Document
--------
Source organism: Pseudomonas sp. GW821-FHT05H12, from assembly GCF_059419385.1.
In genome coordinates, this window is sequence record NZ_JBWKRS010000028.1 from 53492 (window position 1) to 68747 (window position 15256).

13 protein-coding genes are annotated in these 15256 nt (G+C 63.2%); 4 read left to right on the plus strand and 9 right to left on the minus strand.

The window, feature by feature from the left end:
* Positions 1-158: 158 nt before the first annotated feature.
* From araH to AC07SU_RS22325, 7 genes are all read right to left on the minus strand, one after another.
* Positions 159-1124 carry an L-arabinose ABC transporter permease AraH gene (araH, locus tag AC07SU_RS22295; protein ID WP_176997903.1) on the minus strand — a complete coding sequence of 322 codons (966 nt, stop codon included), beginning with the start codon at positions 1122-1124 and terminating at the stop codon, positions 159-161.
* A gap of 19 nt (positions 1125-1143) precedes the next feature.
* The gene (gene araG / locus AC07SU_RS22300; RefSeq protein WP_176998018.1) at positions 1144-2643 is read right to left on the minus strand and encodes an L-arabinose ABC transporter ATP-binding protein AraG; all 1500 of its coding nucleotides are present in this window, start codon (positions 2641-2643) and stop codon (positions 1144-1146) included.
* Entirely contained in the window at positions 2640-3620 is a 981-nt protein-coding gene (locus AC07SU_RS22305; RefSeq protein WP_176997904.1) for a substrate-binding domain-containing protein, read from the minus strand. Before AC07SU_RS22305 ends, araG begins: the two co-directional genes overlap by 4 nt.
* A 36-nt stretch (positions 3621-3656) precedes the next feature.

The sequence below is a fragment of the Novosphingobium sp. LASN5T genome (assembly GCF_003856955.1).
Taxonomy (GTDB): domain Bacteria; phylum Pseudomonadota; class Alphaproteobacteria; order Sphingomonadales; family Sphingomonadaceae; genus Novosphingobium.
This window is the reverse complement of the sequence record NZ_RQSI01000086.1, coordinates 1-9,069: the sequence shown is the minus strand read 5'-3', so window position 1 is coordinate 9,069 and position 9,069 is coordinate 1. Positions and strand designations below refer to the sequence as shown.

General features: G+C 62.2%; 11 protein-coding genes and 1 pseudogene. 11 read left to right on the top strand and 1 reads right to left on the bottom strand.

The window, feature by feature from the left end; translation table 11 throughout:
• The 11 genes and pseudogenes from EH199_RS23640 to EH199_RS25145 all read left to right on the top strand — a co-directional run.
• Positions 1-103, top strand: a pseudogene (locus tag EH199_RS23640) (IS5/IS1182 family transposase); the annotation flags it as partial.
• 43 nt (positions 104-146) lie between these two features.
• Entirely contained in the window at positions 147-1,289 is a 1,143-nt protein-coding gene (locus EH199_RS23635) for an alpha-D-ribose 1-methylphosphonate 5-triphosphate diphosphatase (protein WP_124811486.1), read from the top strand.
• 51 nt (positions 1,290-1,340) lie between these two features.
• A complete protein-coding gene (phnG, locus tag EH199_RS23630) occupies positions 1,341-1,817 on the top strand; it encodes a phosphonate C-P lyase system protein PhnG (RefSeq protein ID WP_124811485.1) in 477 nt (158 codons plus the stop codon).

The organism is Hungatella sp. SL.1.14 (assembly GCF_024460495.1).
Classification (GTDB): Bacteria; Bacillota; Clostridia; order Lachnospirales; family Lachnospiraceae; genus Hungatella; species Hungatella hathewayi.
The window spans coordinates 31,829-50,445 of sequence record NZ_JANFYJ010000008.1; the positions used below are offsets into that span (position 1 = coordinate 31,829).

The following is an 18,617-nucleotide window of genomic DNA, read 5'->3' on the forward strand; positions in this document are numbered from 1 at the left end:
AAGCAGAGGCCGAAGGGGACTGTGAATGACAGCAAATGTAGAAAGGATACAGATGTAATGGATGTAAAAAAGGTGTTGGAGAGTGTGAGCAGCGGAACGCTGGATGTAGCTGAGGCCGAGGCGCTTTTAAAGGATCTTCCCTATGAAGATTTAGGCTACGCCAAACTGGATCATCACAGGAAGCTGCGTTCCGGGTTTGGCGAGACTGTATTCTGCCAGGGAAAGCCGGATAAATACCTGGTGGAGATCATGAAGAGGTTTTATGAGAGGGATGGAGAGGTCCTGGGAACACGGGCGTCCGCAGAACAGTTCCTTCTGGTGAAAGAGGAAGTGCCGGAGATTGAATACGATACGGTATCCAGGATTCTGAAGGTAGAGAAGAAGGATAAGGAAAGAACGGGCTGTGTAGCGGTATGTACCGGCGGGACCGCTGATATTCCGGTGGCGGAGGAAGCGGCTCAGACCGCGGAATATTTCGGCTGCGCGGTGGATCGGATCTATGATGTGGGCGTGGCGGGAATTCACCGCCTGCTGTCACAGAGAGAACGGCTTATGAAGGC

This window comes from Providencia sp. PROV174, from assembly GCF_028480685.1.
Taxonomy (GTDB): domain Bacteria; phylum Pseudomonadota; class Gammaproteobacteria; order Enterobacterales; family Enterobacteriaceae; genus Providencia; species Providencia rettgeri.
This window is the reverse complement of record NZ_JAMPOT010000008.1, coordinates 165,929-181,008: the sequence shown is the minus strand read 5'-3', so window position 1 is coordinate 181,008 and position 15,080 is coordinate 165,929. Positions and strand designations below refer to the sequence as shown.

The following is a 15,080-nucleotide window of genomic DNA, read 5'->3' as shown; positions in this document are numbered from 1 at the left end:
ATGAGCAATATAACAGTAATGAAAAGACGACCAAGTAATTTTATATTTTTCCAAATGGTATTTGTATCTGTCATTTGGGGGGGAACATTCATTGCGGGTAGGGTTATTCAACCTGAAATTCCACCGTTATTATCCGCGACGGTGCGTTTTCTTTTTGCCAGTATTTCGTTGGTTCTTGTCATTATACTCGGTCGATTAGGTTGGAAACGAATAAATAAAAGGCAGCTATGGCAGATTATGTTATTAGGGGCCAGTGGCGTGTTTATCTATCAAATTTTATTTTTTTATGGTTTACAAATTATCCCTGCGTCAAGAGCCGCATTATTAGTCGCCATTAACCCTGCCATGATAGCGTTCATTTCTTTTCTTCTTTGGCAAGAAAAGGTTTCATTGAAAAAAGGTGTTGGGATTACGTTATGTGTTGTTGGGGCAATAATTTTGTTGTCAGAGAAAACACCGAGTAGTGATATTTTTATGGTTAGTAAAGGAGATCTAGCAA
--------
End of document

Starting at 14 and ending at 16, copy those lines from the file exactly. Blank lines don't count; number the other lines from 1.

This window is the reverse complement of the sequence record NZ_RQSI01000086.1, coordinates 1-9,069: the sequence shown is the minus strand read 5'-3', so window position 1 is coordinate 9,069 and position 9,069 is coordinate 1. Positions and strand designations below refer to the sequence as shown.

General features: G+C 62.2%; 11 protein-coding genes and 1 pseudogene. 11 read left to right on the top strand and 1 reads right to left on the bottom strand.

The window, feature by feature from the left end; translation table 11 throughout: